Title:
Hydraulicly lifted toilet seat
Kind Code:
A1


Abstract:
A hydraulically lifted toilet seat. A hydraulic linear actuator mounted within a lift unit rigidly attached to the toilet bowl unit utilizes utility water pressure to provide a force to lift the toilet seat. In a preferred embodiment a drive arm of the hydraulic linear actuator applies a tension force to a flexible tension element which is in turn attached to a sheave that is rigidly attached to an axle rigidly attached to the toilet seat. Actuation of the drive arm of the linear actuator causes the sheave, axel and the toilet seat to pivot about 100 to 110 degrees from a horizontal position to a raised position leaning against the toilet tank. In the preferred embodiment the flexible tension element is a nylon cord attached to the sheave through a pulley. In this preferred embodiment the hydraulic linear actuator is controlled by a spring loaded three-way valve or two two-way spring loaded valves permitting users to raise or lower the seat by temporally positioning valve handles up or down. In this embodiment the pressure line to the actuator is connected to a vent line to a float cutoff valve in the toilet tank so that when the toilet is flushed, pressure in the hydraulic linear actuator is relieved causing the toilet seat to lower to its horizontal position each time the toilet is flushed. Embodiments are provided that come in kit form to permit easy installation without plumbing expertise on almost any toilet in the United States.



Inventors:
Abrams, Clem (La Jolla, CA, US)
Application Number:
11/698538
Publication Date:
07/31/2008
Filing Date:
01/26/2007
Primary Class:
International Classes:
A47K13/10
View Patent Images:
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Primary Examiner:
NGUYEN, TUAN N
Attorney, Agent or Firm:
John R. Ross (Del Mar, CA, US)
Claims:
What is claimed is:

1. A hydraulically lifted toilet seat system for use on a toilet bowl unit, said system comprising: A) a toilet seat, B) a toilet seat lift mechanism unit comprising: 1) a lift mechanism unit housing, 2) a hydraulic linear actuator rigidly mounted within said housing and comprising a drive arm, 3) a pivot axle rigidly attached to said toilet seat 4) a force conversion mechanism for converting linear force produced by said linear actuator into a torque for pivoting said axle in order to raise said toilet seat, 5) a water supply line for supplying pressurized water utility water to said linear actuator, 6) a pressure relief line for depressurizing said linear actuator, 7) a valve system for pressurizing said linear actuator in order to raise said seat and depressurizing said linear actuator to lower said seat.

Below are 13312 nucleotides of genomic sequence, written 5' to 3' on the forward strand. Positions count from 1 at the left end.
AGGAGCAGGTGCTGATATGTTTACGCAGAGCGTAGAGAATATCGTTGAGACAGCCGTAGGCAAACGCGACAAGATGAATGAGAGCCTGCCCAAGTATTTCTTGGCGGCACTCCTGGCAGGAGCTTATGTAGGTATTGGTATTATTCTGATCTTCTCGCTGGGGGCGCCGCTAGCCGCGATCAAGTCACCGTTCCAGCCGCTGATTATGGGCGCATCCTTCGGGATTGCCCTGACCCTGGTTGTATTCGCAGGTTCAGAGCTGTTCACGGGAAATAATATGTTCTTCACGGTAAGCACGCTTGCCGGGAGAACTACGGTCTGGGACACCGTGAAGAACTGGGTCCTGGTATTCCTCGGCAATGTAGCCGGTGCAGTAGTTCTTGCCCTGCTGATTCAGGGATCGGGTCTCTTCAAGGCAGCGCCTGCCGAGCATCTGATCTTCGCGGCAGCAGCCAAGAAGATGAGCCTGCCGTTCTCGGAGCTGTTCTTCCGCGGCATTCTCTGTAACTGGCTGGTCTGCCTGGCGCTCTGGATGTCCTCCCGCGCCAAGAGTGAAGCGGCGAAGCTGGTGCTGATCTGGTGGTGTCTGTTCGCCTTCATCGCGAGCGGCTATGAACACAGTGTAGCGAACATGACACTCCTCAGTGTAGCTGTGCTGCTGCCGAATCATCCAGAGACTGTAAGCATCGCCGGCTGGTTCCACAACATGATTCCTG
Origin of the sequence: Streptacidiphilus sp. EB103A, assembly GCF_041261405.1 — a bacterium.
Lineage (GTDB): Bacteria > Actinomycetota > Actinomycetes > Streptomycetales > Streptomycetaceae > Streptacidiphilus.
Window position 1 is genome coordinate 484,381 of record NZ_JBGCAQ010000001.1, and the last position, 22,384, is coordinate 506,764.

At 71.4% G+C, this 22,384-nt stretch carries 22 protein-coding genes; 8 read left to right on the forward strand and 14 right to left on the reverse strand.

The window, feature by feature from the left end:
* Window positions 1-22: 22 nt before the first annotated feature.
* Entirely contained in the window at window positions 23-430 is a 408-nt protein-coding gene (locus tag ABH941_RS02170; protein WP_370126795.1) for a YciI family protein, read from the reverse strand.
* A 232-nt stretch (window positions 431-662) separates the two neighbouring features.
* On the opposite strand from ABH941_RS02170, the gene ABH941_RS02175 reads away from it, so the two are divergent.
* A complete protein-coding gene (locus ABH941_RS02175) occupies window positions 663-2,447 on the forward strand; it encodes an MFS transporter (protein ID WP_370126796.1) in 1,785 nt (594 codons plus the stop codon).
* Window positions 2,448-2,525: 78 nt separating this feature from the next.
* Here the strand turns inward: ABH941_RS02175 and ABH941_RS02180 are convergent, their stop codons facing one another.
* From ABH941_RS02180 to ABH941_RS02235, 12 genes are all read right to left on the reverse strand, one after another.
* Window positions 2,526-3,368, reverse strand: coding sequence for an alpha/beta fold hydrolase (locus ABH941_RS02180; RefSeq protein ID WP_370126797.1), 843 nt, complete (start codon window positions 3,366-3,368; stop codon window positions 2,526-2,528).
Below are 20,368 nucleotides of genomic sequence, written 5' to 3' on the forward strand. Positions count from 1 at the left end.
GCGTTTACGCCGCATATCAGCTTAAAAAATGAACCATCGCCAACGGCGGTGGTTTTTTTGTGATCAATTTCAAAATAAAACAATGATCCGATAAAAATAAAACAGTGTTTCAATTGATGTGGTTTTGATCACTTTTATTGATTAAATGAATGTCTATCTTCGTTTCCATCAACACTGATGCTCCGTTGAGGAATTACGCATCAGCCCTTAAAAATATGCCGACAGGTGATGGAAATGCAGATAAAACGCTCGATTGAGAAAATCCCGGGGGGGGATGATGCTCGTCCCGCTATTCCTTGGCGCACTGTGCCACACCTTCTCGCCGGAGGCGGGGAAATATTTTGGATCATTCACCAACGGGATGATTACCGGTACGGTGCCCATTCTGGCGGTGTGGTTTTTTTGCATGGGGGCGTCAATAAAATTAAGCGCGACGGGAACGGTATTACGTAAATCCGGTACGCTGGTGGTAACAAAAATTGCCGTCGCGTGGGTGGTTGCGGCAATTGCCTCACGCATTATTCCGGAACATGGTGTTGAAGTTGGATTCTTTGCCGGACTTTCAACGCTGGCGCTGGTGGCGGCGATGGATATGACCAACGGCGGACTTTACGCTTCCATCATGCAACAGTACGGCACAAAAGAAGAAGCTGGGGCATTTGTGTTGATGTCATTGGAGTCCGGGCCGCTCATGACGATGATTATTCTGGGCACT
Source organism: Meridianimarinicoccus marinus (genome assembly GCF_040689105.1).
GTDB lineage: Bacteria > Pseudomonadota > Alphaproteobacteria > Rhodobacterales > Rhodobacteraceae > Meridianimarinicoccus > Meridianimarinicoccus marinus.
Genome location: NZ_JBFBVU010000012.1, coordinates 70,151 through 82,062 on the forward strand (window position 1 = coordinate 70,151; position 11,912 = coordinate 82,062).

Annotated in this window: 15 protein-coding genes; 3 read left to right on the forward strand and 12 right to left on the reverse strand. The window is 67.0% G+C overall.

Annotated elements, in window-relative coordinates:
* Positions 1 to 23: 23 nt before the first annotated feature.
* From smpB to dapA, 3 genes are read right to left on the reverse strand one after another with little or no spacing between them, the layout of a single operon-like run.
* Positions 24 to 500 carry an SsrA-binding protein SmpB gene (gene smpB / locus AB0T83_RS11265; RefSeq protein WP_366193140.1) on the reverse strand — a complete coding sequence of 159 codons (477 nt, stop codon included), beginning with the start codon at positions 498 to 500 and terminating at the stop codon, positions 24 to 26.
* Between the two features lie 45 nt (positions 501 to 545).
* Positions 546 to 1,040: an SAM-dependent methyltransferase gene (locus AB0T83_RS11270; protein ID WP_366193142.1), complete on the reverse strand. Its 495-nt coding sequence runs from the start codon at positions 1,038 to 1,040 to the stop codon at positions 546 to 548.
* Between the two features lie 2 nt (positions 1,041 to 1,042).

2. The toilet seat system as in claim 1 wherein said force conversion mechanism comprises a sheave rigidly attached to said axle and a flexible tension element attached to said sheave for producing a pivot motion in said sheave.

3. The toilet seat system as in claim 2 wherein said force conversion mechanism also comprises a pulley with said tension element wrapped around said pulley and attached to said drive arm of said linear actuator so that actuation of said drive arm produces a pivot motion of said sheave to raise said seat.

4. The toilet seat system as in claim 2 wherein said force conversion mechanism also comprises a cam adapted to be pushed by said drive arm of said linear actuator, wherein said tension element is also attached to said cam so that actuation of said drive arm produces a pivot motion of said sheave to raise said seat.

5. The toilet seat system as in claim 1 and further comprising a spring element adapted to provide a pivot force sufficient to move the seat from an angular position somewhat larger than 90 degrees, as measured from horizontal, to an angular position somewhat smaller than 90 degrees.

6. The toilet seat system as in claim 1 and also comprising a float shutoff valve for installation in a tank of said toilet and a vent line connecting to said shutoff valve to said linear actuator so that a flushing of said toilet will depressurize said linear actuator allowing said seat to lower to an approximately horizontal position.